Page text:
Making Graphs using Elixir inside Jupyter Notebook

Jupyter Notebook is known for being an interactive workbench for Python code. However, you can actually use it with the Elixir programming language.

This assumes you already have Python (3.7.3), Jupyter Notebook (5.7.8), and Elixir (1.8.1) installed. Then you just need to install Elixir's Jupyter kernel:

$ git clone https://github.com/pprzetacznik/IElixir.git
$ cd IElixir
$ mix deps.get
$ MIX_ENV=prod mix compile
$ ./install_script.sh

After that you can launch Notebook as usual:

$ jupyter notebook

Now you will have the option of creating a new Elixir notebook.

Installing Hex Packages

Of course what we can accomplish would be pretty restrictive without using any libraries. To use Hex packages inside Notebook, we can use the Boyle library like this:

# make a new environment
Boyle.mk("project1")
Boyle.activate("project1")
# install package to this environment
Boyle.install({:timex, "~> 3.1"})

With the package installed, we can use it as usual:

You can use a previously created environment on another notebook like this:

Boyle.list() # find the environment name
Boyle.activate("project1") # load it

Graphing with Elixir

Now comes the fun part. First install the required libraries. Explot is a wrapper for Matplotlib.

Boyle.mk("graph")
Boyle.activate("graph")
Boyle.install({:explot, "~> 0.1.0"})
Boyle.install({:dataframe, "~> 0.3.1"})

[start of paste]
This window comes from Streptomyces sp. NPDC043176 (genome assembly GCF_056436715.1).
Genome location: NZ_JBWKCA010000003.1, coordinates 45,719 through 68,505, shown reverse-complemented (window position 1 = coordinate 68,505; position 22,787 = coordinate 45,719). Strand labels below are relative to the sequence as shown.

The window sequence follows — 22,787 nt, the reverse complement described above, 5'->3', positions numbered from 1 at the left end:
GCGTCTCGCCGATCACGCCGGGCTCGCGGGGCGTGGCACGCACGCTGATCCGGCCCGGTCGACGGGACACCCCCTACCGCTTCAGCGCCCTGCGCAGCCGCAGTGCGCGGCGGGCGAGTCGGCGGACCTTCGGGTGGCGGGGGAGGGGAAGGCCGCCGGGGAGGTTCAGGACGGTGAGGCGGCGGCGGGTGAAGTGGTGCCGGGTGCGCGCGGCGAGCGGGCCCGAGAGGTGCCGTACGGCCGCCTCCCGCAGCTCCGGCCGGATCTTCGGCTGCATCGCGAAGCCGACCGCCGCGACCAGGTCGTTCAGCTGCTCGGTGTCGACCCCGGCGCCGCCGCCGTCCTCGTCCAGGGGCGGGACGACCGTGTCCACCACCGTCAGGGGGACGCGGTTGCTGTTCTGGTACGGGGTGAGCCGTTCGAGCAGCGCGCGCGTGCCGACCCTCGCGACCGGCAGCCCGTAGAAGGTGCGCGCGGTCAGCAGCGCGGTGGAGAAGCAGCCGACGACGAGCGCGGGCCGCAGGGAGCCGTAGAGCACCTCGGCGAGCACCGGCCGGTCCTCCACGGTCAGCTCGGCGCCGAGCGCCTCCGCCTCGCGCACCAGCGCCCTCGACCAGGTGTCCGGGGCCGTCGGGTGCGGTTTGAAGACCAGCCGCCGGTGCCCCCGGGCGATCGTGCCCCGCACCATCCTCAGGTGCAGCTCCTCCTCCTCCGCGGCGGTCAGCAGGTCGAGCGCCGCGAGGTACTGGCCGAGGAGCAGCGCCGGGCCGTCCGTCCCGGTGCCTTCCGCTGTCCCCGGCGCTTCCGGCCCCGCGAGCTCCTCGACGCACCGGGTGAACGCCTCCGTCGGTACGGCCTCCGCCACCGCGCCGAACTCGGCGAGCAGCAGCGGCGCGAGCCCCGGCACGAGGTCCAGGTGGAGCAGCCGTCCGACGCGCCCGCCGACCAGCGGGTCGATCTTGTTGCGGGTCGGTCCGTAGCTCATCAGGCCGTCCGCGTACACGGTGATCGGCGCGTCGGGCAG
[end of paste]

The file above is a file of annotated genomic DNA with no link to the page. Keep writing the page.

After that you can use plot_command to graph:

plot = Explot.new()
command = "scatter([0, 1, 2, 3], [0, 1, 4, 9])"
Explot.plot_command(plot, command)
Explot.show(plot)

The graph is not displayed inline but on another window which is annoying, but other than that it works great.

To draw a set of points, you can use the unzip method.

{xs, ys} = 0..3
  |> Enum.map(& {&1, &1 * &1})
  |> Enum.unzip()
xs_str = inspect(xs, limit: :infinity)
ys_str = inspect(ys, limit: :infinity)

plot = Explot.new()
command = "scatter(#{xs_str}, #{ys_str})"
Explot.plot_command(plot, command)
Explot.show(plot)

Which will draw the same graph as the first one.

Here's one example of a more interesting graph:

You can change the styling of the plot like this:

# set size (s) and opacity (alpha)
command = "scatter(#{xs_str}, #{ys_str}, s=25.0, alpha=0.3)"
Explot.plot_command(plot, command)
# give title
Explot.title(plot, "y=sin(x)")

Have fun!